725th EOD Recognized for support to ATF and local LE

FORT DRUM, N.Y. - A team of explosive ordnance disposal technicians at Fort Drum received recognition from the commanding general of U.S. Army Forces Command on Aug. 21 for their response to an emergency call from civilian officials downstate.
On June 27, the five-man team from 725th Explosive Ordnance Disposal Company, 63rd Explosive Ordnance Disposal Battalion, was notified by members of the Westchester County Police Department bomb squad that they needed assistance after a large quantity of military munitions was discovered in the residence of a deceased weapons and munitions collector in Carmel.
Once team members arrived on the scene, they established a safe area and conducted a search of the house.
The search revealed more than 30 military munitions fuses, 26 projectile rounds, six hand grenades, four smoke grenades, 85 20 mm Vulcan rounds, more than 1,100 20 mm Vulcan tracer rounds and approximately 1,500 .50-caliber rounds.
Sgt. Nick Webb, a team member assigned to 725th EOD, said this was the largest cache of military munitions he has responded to in the United States.
Every piece of military munitions was inspected and x-rayed before being removed from the house. Team members remotely moved the munitions, using a technique where they use hooks, ropes and pulley systems.
Sgt. 1st Class Stephen Cunningham, a platoon sergeant assigned to 725th EOD, said they worked hand in hand with multiple agencies, including the Bureau of Alcohol, Tobacco and Firearms; the Westchester County bomb squad; and the Carmel Police Department and Fire Department.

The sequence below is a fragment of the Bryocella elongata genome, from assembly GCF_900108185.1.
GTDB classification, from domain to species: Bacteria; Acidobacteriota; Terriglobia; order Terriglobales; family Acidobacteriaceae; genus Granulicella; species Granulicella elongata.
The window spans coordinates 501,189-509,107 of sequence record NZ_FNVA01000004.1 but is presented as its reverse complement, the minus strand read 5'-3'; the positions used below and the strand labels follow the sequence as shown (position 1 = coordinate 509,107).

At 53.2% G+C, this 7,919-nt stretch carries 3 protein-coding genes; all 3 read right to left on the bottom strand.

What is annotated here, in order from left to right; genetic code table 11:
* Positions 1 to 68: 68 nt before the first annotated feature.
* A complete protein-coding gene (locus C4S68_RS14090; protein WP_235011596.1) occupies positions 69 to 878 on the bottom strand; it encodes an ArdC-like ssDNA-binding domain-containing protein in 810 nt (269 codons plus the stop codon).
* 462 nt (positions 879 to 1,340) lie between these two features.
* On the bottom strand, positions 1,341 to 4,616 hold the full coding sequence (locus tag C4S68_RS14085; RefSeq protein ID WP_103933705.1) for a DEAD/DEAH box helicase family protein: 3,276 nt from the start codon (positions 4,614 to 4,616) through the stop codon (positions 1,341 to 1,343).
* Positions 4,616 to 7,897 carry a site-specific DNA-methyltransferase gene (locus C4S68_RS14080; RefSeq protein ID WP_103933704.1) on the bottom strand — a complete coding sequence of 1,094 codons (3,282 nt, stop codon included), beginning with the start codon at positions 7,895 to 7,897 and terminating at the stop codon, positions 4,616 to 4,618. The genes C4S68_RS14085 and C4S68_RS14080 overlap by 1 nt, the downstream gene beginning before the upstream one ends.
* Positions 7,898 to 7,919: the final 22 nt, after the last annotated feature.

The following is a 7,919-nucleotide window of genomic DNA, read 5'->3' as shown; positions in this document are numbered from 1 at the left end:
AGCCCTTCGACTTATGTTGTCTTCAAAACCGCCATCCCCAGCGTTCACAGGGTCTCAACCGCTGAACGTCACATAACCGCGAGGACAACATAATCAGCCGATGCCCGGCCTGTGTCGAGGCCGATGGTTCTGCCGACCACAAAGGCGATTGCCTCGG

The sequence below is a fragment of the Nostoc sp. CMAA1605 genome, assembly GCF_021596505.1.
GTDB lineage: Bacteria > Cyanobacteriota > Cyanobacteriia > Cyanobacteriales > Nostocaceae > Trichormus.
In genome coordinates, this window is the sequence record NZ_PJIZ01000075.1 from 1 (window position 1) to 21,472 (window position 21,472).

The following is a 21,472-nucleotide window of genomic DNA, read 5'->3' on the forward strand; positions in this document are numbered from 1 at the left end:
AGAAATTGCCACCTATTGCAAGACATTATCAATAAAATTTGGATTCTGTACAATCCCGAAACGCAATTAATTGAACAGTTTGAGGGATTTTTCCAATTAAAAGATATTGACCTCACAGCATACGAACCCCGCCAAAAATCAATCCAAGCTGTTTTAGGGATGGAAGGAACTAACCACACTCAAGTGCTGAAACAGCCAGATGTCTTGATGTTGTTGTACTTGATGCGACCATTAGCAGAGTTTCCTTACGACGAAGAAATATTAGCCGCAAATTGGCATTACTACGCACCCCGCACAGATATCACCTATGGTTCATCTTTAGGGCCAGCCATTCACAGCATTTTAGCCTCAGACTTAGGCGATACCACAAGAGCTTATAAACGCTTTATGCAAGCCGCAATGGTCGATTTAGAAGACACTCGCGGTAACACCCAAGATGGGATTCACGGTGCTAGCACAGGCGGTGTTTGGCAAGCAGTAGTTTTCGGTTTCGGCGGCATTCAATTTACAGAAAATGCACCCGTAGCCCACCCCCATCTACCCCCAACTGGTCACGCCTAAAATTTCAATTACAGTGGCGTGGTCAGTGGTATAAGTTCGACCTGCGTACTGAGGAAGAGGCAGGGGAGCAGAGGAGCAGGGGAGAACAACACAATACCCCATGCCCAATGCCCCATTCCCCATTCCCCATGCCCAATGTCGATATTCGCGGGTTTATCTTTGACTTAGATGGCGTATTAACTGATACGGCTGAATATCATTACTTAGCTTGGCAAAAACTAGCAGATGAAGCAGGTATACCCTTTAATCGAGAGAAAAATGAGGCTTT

The EOD team members ensured the operation was conducted successfully while minimizing risk to the public and surrounding areas.
The bomb squad escorted the EOD team to the U.S. Military Academy at West Point, where team members disposed of all military explosive hazards. The rest of the munitions were turned in to Fort Drum.
"The soldiers conducted themselves with extreme professionalism and showed their true dedication to the mission," said Capt. Justin Gerron, 725th EOD Company commander. "They truly impressed me every step of the way."

The ATF later notified the FORSCOM Safety Office and requested that the EOD team be recognized.

Gen. Daniel B. Allyn, FORSCOM commander, and Command Sgt. Maj. Christopher K. Greca, FORSCOM senior enlisted adviser, congratulated and presented a four-star note to Gerron, Cunningham and 1st Lt. Nathan Plough, a team member assigned to 725th EOD.
Webb and Staff Sgt. Joshua Mills, a team leader assigned to 725th EOD, were unable to attend the presentation ceremony because they are attending the Advanced Leaders Course.
"It was great to see our EOD leaders and soldiers recognized at the FORSCOM level," said Command Sgt. Maj. Scott Frey, senior enlisted adviser for 63rd EOD Battalion. "The EOD community executes many operations worldwide in support of national interests and locally in support of homeland defense.
"Recently, the majority of focus has been on the deployed operations and rightfully so, but there is still a vital stateside mission our EOD soldiers conduct between deployments, and that is support to civil authorities," Frey added. "The 725th did an outstanding job training and preparing their soldiers for the scenarios like the one they got recognized for. It was a great day for great soldiers."

John V. Simpson

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